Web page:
Support our mission
 
A sailor receives his first dose of the Moderna COVID-19 vaccine early this year at Yokosuka Naval Base, Japan.
A sailor receives his first dose of the Moderna COVID-19 vaccine early this year at Yokosuka Naval Base, Japan. (Quinton Lee/U.S. Navy)

YOKOSUKA NAVAL BASE, Japan – All active-duty sailors stationed ashore in Japan should be fully vaccinated against the coronavirus well ahead of the Navy’s 90-day deadline, according to the commander of Naval Forces Japan.

Rear Adm. Carl Lahti, who also commands Navy Region Japan, recently told Stars and Stripes that while he can’t predict when his command will reach 100%, he expects that to happen sooner than the Nov. 28 deadline, due in part to vaccine availability.

“We’re actually in the process of administering vaccinations right now, and we believe we have enough vaccine in-country and pushed to our medical clinics to be able to complete them right now,” he said.

Naval Forces Japan spokeswoman Cmdr. Katie Cerezo told Stars and Stripes by phone Tuesday that she was not authorized to say what percentage of all U.S. sailors in Japan are currently vaccinated.

Lahti said a high percentage of active-duty and civilian personnel in Japan were already vaccinated ahead of the Navy secretary’s mandate, a fact he said contributes to the low number of active coronavirus cases at Navy installations in Japan. Naval Forces Japan accounts for about 6,000 of the approximately 54,000 U.S. military personnel in the country, according to U.S. Forces Japan.

“We’ve been able to manage the infection rate, predominantly due to our vaccination rate,” Lahti said. “Although we’re still experiencing some cases, it’s much lower than other communities and not providing an impact on operations.”

Yokosuka Naval Base reported 38 active cases on Tuesday, Naval Air Facility Atsugi reported five cases on Monday and Sasebo Naval Base reported 19 on Friday.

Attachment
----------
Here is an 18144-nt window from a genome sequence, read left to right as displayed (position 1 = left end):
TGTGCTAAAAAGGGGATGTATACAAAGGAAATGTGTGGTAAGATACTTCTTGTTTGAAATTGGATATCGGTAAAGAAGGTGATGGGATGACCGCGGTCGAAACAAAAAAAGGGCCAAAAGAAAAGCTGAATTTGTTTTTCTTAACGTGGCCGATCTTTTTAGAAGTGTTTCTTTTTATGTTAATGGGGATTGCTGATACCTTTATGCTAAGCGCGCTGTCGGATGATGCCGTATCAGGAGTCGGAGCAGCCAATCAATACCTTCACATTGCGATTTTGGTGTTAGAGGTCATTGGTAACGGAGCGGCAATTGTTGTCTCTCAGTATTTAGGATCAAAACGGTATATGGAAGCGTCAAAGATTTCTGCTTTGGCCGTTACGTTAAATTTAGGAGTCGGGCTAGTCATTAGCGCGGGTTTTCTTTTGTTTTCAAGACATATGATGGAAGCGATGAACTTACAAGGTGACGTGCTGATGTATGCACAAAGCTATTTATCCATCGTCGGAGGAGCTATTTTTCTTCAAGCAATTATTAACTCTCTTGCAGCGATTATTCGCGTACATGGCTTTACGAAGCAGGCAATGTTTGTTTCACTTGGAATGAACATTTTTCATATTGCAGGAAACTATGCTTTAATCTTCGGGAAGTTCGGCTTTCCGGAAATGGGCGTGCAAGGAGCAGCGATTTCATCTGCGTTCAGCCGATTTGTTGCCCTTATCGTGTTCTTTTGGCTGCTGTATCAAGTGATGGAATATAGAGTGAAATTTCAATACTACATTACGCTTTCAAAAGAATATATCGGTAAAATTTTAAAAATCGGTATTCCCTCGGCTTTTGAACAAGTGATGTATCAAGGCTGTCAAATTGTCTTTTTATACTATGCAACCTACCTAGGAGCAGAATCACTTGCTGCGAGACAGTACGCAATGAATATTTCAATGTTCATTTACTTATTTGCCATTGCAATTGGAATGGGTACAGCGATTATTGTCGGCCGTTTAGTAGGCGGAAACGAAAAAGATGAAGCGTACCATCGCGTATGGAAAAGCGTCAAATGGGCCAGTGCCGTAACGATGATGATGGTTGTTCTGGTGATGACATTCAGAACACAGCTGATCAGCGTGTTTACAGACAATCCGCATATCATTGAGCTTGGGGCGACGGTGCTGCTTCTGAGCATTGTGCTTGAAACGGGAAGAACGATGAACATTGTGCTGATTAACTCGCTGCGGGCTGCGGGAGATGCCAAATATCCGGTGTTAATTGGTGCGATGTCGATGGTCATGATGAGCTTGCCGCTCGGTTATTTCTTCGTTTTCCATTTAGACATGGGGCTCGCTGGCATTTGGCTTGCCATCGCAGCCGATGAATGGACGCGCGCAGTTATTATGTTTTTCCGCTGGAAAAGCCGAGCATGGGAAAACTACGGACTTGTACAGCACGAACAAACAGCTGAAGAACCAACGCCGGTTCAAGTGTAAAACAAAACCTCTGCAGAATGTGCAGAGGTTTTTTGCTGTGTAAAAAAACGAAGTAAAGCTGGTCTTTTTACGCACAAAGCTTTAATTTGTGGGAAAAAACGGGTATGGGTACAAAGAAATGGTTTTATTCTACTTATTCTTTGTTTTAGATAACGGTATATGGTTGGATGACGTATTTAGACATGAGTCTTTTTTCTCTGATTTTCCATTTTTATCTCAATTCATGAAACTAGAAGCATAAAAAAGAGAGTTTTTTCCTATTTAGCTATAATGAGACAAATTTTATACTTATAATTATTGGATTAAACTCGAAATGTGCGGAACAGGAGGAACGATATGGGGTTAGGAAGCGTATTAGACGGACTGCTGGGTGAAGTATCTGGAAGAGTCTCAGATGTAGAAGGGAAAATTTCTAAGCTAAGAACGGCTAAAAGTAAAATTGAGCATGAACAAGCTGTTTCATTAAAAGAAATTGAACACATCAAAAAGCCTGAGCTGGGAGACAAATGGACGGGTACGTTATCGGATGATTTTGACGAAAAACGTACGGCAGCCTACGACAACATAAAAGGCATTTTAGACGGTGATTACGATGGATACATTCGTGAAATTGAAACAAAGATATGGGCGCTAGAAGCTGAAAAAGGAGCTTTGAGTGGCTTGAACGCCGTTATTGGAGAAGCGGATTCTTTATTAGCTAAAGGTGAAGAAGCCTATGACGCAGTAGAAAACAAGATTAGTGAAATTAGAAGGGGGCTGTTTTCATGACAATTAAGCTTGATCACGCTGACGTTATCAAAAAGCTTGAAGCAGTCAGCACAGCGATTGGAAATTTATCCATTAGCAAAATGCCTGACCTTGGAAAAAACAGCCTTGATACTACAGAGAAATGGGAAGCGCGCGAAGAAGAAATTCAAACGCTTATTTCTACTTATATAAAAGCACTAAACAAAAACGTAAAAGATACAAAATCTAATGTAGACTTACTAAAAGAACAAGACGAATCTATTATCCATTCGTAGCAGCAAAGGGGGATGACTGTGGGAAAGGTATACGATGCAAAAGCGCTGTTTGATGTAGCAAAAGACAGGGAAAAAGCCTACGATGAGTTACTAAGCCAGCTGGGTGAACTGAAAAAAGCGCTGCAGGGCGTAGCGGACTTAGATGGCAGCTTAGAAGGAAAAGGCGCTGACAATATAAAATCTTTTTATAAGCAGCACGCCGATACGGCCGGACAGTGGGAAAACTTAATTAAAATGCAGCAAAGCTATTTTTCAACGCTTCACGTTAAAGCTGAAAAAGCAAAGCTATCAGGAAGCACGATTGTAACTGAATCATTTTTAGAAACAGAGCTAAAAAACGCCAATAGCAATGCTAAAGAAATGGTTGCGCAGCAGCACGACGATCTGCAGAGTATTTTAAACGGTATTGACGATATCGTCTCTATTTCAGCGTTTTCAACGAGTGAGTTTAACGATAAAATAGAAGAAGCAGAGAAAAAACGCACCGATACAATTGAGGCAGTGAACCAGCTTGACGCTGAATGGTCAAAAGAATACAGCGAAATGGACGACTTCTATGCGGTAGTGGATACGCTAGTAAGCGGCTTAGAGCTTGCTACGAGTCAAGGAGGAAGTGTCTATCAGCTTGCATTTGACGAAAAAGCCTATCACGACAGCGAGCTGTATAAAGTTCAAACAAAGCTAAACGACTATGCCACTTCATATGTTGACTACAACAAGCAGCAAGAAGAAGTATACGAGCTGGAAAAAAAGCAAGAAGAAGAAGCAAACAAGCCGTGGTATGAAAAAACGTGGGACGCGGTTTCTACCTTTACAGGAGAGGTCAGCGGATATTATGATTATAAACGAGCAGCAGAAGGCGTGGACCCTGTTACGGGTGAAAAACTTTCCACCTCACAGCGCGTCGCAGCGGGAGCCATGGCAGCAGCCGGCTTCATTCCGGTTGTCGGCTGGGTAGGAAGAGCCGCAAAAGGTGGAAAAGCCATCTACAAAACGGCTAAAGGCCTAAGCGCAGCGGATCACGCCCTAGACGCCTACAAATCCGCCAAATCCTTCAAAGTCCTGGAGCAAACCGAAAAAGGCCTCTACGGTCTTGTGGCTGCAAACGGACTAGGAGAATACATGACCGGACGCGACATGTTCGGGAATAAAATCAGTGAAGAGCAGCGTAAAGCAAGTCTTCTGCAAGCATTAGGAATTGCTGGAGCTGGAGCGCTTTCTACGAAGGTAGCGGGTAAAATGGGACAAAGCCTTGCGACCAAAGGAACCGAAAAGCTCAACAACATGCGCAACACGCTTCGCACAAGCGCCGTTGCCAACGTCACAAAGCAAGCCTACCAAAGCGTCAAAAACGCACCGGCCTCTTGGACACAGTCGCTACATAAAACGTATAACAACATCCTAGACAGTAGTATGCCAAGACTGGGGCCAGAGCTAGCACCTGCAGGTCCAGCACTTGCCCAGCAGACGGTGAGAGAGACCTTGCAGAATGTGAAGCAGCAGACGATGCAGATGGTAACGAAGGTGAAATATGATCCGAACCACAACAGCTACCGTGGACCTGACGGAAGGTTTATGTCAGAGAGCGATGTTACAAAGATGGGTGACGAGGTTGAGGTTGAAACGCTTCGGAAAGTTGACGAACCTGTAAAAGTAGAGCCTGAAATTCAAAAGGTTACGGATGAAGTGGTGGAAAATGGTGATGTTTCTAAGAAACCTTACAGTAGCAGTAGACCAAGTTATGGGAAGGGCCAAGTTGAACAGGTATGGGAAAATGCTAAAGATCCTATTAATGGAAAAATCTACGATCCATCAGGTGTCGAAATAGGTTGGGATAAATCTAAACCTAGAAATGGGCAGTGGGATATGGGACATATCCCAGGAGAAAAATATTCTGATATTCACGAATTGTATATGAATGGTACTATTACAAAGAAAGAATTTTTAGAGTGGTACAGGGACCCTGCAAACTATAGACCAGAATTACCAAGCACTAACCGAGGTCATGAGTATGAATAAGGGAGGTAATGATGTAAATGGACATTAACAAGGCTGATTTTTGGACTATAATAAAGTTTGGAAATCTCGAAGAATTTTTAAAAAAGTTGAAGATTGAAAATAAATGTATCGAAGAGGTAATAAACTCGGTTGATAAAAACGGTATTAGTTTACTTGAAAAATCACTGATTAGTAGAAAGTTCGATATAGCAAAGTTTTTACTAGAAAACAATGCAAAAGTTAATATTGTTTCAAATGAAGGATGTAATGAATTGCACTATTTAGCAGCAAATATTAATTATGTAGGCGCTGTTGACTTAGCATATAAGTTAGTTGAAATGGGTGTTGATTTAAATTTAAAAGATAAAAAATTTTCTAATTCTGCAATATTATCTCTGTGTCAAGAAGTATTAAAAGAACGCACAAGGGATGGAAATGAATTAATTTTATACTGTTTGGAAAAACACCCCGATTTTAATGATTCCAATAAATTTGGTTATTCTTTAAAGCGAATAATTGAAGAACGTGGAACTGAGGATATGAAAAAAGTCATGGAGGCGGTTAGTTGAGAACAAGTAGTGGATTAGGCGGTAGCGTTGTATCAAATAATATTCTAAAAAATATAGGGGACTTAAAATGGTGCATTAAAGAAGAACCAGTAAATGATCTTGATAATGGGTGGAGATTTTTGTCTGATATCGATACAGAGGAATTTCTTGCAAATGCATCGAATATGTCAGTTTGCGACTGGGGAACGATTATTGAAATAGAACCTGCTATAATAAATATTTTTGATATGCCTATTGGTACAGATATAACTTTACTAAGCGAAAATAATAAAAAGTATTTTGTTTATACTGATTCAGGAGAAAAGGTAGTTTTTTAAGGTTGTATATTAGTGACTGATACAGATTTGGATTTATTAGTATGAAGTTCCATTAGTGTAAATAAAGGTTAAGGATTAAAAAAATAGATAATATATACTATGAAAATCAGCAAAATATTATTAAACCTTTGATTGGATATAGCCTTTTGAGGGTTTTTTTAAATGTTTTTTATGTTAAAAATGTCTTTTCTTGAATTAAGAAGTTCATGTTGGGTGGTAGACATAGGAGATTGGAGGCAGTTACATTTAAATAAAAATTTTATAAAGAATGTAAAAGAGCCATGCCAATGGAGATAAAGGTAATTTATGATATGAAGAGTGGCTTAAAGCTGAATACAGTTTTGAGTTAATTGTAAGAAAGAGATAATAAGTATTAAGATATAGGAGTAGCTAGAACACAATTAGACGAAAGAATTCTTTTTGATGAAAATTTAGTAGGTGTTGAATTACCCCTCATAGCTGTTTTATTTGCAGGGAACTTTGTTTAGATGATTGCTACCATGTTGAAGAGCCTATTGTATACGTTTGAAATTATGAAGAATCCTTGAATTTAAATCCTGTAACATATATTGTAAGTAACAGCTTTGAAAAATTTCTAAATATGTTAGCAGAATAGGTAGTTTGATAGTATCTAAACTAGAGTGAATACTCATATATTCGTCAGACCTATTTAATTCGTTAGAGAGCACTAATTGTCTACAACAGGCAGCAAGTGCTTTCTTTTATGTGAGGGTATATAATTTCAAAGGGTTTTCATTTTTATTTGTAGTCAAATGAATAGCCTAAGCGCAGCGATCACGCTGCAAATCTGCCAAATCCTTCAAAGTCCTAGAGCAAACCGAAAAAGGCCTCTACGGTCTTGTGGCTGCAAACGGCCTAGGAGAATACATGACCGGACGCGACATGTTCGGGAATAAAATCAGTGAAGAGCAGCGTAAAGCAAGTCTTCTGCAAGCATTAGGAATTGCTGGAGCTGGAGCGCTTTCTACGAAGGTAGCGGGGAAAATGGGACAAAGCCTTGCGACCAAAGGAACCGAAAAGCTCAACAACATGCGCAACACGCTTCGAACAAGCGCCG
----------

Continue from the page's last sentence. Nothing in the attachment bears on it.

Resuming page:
While controversy around the vaccine has continued to flare up in the United States, Lahti said there’s been no “large-scale resistance” to the Navy’s mandate. He also acknowledged the importance of discussing vaccine concerns with medical professionals.

“Anything dealing with your health is really an individual one-on-one thing between you and your medical provider,” he said. “We’re strongly encouraging sailors to talk to their individual medical providers about the vaccine and understanding the importance of getting the vaccine and why we would make it mandatory.”

Lahti’s timeline follows an administrative message from Secretary of the Navy Carlos Del Toro issued on Aug. 30, which gave active-duty sailors and Marines 90 days to be fully vaccinated. Reservists were given 120 days.

The order followed a similar mandate from Defense Secretary Lloyd Austin, who on Aug. 24 instructed all services to move toward vaccinating their troops as soon as possible. Lloyd’s order was given just one day after the Food and Drug Administration granted approval to the two-shot Pfizer BioNTech vaccine.

twitter Email

around the web

Sign Up for Daily Headlines

Sign-up to receive a daily email of today’s top military news stories from Stars and Stripes and top news outlets from around the world.

Sign up